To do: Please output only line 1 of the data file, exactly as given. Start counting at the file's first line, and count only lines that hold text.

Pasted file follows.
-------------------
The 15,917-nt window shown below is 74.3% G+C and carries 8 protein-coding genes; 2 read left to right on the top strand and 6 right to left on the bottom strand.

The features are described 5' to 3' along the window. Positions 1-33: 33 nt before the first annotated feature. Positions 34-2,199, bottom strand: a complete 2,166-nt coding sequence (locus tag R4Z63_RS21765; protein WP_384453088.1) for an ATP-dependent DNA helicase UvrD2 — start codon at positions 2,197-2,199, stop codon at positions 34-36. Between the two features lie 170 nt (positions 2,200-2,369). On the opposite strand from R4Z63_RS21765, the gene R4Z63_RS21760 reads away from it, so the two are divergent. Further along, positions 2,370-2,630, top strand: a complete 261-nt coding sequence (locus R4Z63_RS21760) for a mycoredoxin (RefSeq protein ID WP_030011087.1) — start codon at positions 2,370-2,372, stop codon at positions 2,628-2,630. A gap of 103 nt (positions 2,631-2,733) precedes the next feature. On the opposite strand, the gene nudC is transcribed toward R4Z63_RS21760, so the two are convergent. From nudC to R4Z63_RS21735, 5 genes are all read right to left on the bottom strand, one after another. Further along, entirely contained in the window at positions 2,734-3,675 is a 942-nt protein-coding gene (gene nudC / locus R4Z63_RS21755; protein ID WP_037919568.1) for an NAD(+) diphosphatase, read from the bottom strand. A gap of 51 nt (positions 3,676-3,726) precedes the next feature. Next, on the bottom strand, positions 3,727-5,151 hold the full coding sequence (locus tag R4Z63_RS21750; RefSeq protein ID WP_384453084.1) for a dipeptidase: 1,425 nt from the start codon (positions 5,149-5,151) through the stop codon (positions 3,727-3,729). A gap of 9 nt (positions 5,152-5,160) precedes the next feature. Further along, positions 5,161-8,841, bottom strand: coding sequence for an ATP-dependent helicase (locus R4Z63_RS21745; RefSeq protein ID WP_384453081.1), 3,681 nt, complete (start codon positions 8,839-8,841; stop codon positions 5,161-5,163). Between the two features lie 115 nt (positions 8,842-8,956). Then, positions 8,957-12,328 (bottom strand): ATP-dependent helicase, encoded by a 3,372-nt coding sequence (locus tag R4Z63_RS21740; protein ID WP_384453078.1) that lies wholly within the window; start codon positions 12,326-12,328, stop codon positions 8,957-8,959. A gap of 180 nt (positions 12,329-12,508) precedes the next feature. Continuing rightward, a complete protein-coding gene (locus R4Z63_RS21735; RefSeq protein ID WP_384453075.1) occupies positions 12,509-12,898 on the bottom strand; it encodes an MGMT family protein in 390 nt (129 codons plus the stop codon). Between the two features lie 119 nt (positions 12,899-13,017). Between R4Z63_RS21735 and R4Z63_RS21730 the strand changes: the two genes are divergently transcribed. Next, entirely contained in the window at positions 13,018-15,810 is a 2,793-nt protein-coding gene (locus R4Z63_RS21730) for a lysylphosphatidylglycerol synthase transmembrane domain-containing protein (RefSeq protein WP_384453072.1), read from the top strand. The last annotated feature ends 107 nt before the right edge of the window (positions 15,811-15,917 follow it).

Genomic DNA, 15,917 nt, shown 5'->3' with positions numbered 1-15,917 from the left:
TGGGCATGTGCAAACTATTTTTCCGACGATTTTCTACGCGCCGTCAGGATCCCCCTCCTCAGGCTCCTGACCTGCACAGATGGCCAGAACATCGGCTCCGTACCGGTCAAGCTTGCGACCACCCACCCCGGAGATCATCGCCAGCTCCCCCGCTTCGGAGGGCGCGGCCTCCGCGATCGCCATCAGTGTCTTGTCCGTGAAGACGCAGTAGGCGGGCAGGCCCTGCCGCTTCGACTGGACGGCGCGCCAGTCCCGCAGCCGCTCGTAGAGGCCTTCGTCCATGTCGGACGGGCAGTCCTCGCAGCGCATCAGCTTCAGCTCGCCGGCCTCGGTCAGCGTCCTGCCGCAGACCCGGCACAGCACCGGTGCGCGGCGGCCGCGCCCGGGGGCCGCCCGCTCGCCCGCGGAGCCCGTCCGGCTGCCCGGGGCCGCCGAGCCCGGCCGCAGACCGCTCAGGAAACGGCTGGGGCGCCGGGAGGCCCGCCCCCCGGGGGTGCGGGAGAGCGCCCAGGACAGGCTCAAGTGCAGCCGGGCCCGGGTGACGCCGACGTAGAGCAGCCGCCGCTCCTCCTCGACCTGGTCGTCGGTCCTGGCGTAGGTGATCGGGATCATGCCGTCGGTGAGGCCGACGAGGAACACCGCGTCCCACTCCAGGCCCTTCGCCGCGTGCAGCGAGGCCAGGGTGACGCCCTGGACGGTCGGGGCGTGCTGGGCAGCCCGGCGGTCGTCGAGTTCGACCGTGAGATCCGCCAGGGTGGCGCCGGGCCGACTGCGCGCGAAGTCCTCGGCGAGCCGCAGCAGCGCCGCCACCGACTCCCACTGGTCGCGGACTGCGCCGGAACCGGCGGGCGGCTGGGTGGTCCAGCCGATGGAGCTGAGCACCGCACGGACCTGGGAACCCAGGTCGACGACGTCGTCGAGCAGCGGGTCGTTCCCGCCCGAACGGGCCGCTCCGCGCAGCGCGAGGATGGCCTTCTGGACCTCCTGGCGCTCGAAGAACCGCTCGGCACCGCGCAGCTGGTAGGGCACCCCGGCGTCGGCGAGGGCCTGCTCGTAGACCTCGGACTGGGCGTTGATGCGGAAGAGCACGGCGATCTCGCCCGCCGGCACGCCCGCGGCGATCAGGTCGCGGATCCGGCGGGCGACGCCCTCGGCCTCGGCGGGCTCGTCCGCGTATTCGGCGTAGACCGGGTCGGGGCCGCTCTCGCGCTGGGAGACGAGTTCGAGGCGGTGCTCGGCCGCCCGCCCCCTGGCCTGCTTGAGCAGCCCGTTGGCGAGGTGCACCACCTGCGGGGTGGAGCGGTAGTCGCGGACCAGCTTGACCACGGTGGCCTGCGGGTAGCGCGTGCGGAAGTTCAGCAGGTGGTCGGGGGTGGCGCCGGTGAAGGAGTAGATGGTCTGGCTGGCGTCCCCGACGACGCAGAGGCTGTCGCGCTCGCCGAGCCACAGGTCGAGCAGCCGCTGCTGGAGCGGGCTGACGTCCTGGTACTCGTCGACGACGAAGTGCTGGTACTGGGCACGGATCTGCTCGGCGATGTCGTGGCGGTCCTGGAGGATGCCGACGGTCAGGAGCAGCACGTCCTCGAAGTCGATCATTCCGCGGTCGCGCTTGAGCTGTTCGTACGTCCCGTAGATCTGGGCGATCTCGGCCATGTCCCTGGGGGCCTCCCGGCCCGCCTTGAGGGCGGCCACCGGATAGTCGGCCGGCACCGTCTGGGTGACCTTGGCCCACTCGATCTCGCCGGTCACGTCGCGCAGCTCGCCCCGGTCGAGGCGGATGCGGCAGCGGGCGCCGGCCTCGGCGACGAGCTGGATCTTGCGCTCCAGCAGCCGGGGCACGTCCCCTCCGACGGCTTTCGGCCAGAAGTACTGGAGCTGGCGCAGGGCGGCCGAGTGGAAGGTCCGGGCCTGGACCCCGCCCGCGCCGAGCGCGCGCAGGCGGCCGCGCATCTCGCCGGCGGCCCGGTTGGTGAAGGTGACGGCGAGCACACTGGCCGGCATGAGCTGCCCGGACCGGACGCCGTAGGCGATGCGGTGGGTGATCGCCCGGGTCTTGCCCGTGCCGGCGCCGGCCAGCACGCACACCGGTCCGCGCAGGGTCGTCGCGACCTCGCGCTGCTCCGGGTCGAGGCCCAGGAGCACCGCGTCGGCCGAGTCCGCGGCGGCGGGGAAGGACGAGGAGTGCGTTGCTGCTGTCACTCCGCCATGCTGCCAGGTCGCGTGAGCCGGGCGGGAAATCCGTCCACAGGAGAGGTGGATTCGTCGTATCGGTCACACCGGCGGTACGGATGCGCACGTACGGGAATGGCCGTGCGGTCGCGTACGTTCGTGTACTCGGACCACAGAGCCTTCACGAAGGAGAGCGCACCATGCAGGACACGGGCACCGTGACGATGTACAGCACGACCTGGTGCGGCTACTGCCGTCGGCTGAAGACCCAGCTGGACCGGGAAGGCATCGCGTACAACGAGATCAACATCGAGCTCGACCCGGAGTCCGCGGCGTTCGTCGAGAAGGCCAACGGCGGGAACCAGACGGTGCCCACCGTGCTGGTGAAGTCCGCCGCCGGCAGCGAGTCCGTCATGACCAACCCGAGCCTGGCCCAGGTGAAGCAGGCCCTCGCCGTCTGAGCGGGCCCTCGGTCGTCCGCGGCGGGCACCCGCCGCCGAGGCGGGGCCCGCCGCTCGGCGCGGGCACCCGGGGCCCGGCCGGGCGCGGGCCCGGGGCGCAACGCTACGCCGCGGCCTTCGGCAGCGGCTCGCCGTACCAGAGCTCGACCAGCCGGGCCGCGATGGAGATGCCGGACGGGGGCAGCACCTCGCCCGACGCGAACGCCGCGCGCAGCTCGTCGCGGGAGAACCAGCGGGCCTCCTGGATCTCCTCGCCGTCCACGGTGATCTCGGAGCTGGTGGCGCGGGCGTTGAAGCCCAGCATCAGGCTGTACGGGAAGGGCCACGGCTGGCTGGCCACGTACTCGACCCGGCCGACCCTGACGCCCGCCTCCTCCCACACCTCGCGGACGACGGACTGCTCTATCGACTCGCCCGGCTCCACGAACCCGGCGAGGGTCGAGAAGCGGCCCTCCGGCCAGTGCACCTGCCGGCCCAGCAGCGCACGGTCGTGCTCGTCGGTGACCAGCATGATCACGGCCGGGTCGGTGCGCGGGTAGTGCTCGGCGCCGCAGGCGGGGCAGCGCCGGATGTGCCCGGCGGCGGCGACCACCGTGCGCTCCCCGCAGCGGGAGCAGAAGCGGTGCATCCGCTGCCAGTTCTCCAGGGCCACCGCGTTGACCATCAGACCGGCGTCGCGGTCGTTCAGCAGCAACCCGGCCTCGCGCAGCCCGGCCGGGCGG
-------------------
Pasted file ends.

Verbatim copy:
The 15,917-nt window shown below is 74.3% G+C and carries 8 protein-coding genes; 2 read left to right on the top strand and 6 right to left on the bottom strand.